I wouldn’t say that. It took the Habsburgs 80 years to reach their fifth bankruptcy, and even Spain paid its contractors sometimes.
Pretty much. For a fiat currency to work, you need a strong and stable central state, something which Tierra definitively lacks.
I love these conversations about fiat currency so much and I’m not kidding. It seems like though to Miguel really wants to go and use the situation of the war to centralize power. I think he’s also looking up the shore up support of the lower nobility to do so and under in minding their sworn lords/dukea. Hell maybe we can pull a Bismarck.
I have a feeling that Spain had a distinct problem considering that the Crown of Castile composed 2 other kingdoms each with a cortes and their own distinct dialects. Must make administration difficult even at home eh?
Spain’s biggest issue has always been the fact that they were never fully able to create a “Spanish” Spanish state. They always were divided along the many old Spanish kingdoms who had their own culture and histories that the Spanish monarchs were never able to successfully forge into an all encompassing culture.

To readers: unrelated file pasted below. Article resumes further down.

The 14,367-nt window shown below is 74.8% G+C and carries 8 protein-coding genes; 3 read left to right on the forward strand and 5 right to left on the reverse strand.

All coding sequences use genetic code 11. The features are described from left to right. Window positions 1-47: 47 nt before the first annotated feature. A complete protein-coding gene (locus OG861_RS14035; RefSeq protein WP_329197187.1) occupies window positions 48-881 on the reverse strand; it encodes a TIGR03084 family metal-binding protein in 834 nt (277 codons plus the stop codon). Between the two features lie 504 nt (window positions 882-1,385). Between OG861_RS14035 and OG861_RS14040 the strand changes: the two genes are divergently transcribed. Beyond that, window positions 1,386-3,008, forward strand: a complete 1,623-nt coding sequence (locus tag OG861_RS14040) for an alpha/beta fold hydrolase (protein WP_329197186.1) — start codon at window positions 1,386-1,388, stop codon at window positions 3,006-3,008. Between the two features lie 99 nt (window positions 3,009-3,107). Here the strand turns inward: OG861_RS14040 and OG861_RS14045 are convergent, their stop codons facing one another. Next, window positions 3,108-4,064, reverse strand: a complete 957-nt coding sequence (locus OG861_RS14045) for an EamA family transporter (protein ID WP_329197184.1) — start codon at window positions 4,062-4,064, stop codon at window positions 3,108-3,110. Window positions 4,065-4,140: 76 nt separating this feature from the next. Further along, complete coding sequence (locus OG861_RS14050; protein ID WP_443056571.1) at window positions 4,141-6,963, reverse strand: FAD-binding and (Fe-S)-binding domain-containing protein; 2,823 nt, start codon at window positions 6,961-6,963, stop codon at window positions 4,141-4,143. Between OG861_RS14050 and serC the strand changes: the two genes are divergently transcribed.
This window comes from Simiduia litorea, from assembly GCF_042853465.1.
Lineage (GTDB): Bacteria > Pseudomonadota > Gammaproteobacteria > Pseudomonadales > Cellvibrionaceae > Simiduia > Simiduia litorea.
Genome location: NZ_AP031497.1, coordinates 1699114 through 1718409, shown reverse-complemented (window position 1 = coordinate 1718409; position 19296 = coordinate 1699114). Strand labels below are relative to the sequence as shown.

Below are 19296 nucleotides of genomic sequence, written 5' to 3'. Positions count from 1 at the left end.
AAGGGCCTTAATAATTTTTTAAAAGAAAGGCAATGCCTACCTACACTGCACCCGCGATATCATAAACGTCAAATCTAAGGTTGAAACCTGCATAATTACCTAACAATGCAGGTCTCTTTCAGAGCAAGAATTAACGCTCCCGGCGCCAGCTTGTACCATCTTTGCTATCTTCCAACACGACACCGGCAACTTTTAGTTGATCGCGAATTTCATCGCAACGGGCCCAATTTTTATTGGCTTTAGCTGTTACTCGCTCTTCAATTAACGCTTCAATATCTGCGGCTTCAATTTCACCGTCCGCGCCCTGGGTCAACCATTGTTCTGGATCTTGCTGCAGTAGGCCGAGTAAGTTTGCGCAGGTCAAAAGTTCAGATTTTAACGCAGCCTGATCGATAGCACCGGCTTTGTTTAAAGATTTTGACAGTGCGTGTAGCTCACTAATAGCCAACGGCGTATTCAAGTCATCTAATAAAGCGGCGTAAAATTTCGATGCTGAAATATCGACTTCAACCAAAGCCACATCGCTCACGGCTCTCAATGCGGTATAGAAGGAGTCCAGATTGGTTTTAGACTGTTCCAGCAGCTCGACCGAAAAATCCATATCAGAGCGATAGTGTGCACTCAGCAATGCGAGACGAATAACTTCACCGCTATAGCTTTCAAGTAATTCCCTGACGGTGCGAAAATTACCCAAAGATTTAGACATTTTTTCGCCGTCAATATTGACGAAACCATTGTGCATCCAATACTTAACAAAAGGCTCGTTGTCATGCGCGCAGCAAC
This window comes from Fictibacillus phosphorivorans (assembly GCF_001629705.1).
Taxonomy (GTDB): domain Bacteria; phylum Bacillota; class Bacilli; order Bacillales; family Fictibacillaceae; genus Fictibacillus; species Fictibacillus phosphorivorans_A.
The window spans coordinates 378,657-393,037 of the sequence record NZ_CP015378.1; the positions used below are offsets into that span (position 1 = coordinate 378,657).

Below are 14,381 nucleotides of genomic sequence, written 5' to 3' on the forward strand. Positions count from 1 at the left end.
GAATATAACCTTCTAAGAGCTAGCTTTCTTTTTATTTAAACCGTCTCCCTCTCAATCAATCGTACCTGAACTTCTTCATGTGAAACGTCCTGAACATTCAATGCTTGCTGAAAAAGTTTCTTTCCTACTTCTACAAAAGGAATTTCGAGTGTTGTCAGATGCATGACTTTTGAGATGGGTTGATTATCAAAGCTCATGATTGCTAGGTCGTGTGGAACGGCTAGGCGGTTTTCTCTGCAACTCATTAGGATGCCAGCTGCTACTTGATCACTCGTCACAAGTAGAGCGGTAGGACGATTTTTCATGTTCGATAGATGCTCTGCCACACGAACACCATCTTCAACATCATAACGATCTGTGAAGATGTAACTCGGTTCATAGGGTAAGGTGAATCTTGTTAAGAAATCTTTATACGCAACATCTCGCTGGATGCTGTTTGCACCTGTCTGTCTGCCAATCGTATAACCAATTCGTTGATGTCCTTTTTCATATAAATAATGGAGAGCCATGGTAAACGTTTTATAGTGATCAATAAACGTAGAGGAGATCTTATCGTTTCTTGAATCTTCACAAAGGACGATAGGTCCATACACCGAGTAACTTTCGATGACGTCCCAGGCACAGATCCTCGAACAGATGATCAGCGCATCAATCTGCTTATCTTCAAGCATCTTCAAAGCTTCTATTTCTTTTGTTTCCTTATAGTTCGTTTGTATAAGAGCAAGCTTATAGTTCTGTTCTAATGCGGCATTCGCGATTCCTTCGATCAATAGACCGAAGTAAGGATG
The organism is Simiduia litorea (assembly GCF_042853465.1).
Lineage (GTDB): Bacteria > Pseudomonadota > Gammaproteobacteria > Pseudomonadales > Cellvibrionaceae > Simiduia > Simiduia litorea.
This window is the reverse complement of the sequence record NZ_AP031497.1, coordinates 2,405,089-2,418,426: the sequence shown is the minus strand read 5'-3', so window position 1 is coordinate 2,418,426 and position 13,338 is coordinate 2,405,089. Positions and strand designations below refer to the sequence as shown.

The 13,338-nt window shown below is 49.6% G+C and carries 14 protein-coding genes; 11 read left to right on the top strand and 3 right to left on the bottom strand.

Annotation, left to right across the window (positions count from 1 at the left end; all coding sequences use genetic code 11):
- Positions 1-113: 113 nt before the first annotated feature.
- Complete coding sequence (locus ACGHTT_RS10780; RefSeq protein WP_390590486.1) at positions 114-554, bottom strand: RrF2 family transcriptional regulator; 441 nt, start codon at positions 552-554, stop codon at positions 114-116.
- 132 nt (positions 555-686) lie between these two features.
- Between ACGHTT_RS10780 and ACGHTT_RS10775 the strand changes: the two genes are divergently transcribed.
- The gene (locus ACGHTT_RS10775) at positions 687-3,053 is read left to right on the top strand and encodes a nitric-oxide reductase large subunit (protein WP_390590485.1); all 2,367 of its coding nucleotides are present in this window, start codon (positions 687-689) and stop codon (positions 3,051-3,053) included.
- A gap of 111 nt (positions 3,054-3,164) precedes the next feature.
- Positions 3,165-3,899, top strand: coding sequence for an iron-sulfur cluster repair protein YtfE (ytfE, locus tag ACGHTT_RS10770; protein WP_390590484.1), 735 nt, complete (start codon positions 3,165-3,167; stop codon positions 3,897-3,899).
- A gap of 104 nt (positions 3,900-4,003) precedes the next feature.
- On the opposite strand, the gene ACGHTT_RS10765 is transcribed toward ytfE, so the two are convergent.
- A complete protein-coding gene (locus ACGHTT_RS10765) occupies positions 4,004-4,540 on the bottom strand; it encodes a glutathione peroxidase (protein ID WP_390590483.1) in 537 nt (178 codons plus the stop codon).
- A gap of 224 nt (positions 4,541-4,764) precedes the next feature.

But honestly, they should just pull an America and establish the Federal Reserve system that basically controls the distribution of gold and silver that gets loaned out to smaller banks.
Over my cold dead body!"- Wulfram.
If you don’t mind me asking, why was Spain different than say - England- in that regard?
I’d say France, but I know “what was Gaul was under the Franks” was more stable than the idea of one king for (most of) the Iberian peninsula, which seems to have basically not had that for the centuries other places formed (or didn’t) untied kingdoms. I do know England is several kingdoms being brought together (Wessex, Mercia, etc.) though.